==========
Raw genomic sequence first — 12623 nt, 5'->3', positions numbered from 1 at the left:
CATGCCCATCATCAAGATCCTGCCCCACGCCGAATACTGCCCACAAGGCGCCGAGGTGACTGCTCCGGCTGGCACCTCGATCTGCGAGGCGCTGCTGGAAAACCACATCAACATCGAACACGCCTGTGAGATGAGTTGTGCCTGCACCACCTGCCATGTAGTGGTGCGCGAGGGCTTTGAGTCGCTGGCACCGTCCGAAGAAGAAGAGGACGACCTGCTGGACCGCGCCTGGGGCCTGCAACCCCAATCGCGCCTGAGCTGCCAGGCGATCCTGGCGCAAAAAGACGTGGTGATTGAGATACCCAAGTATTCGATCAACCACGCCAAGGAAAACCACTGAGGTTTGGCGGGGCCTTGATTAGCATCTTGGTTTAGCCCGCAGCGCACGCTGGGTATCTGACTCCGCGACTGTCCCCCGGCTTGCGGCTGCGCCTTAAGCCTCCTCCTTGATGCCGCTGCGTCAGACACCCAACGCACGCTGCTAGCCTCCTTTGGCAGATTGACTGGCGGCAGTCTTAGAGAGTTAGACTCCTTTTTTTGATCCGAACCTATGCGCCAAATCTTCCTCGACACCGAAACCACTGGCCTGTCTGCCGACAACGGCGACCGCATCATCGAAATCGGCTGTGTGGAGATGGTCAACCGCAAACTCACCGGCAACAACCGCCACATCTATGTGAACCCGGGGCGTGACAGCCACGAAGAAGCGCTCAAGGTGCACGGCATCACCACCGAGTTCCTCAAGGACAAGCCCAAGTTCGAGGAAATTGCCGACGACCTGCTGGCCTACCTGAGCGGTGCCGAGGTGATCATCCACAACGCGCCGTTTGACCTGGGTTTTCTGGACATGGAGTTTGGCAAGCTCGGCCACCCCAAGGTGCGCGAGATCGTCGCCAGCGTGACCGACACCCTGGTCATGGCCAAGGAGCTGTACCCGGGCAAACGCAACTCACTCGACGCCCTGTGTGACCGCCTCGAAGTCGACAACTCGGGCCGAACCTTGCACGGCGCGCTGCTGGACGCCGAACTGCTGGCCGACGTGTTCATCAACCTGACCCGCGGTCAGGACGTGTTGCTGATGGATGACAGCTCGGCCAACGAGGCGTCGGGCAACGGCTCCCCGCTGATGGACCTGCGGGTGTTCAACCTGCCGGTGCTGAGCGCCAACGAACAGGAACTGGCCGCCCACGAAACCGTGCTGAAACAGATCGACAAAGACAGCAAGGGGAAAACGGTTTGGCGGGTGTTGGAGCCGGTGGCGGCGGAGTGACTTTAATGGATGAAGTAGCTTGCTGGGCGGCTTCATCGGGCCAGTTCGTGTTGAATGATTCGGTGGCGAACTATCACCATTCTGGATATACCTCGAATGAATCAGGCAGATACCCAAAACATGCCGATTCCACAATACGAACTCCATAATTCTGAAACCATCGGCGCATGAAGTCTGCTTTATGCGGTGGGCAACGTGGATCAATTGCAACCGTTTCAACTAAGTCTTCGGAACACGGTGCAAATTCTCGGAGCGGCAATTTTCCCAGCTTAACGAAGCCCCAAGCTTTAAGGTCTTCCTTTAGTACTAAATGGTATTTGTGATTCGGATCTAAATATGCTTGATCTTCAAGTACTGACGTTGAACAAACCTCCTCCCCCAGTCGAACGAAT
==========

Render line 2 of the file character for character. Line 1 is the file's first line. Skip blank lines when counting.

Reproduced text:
CATGCCCATCATCAAGATCCTGCCCCACGCCGAATACTGCCCACAAGGCGCCGAGGTGACTGCTCCGGCTGGCACCTCGATCTGCGAGGCGCTGCTGGAAAACCACATCAACATCGAACACGCCTGTGAGATGAGTTGTGCCTGCACCACCTGCCATGTAGTGGTGCGCGAGGGCTTTGAGTCGCTGGCACCGTCCGAAGAAGAAGAGGACGACCTGCTGGACCGCGCCTGGGGCCTGCAACCCCAATCGCGCCTGAGCTGCCAGGCGATCCTGGCGCAAAAAGACGTGGTGATTGAGATACCCAAGTATTCGATCAACCACGCCAAGGAAAACCACTGAGGTTTGGCGGGGCCTTGATTAGCATCTTGGTTTAGCCCGCAGCGCACGCTGGGTATCTGACTCCGCGACTGTCCCCCGGCTTGCGGCTGCGCCTTAAGCCTCCTCCTTGATGCCGCTGCGTCAGACACCCAACGCACGCTGCTAGCCTCCTTTGGCAGATTGACTGGCGGCAGTCTTAGAGAGTTAGACTCCTTTTTTTGATCCGAACCTATGCGCCAAATCTTCCTCGACACCGAAACCACTGGCCTGTCTGCCGACAACGGCGACCGCATCATCGAAATCGGCTGTGTGGAGATGGTCAACCGCAAACTCACCGGCAACAACCGCCACATCTATGTGAACCCGGGGCGTGACAGCCACGAAGAAGCGCTCAAGGTGCACGGCATCACCACCGAGTTCCTCAAGGACAAGCCCAAGTTCGAGGAAATTGCCGACGACCTGCTGGCCTACCTGAGCGGTGCCGAGGTGATCATCCACAACGCGCCGTTTGACCTGGGTTTTCTGGACATGGAGTTTGGCAAGCTCGGCCACCCCAAGGTGCGCGAGATCGTCGCCAGCGTGACCGACACCCTGGTCATGGCCAAGGAGCTGTACCCGGGCAAACGCAACTCACTCGACGCCCTGTGTGACCGCCTCGAAGTCGACAACTCGGGCCGAACCTTGCACGGCGCGCTGCTGGACGCCGAACTGCTGGCCGACGTGTTCATCAACCTGACCCGCGGTCAGGACGTGTTGCTGATGGATGACAGCTCGGCCAACGAGGCGTCGGGCAACGGCTCCCCGCTGATGGACCTGCGGGTGTTCAACCTGCCGGTGCTGAGCGCCAACGAACAGGAACTGGCCGCCCACGAAACCGTGCTGAAACAGATCGACAAAGACAGCAAGGGGAAAACGGTTTGGCGGGTGTTGGAGCCGGTGGCGGCGGAGTGACTTTAATGGATGAAGTAGCTTGCTGGGCGGCTTCATCGGGCCAGTTCGTGTTGAATGATTCGGTGGCGAACTATCACCATTCTGGATATACCTCGAATGAATCAGGCAGATACCCAAAACATGCCGATTCCACAATACGAACTCCATAATTCTGAAACCATCGGCGCATGAAGTCTGCTTTATGCGGTGGGCAACGTGGATCAATTGCAACCGTTTCAACTAAGTCTTCGGAACACGGTGCAAATTCTCGGAGCGGCAATTTTCCCAGCTTAACGAAGCCCCAAGCTTTAAGGTCTTCCTTTAGTACTAAATGGTATTTGTGATTCGGATCTAAATATGCTTGATCTTCAAGTACTGACGTTGAACAAACCTCCTCCCCCAGTCGAACGAAT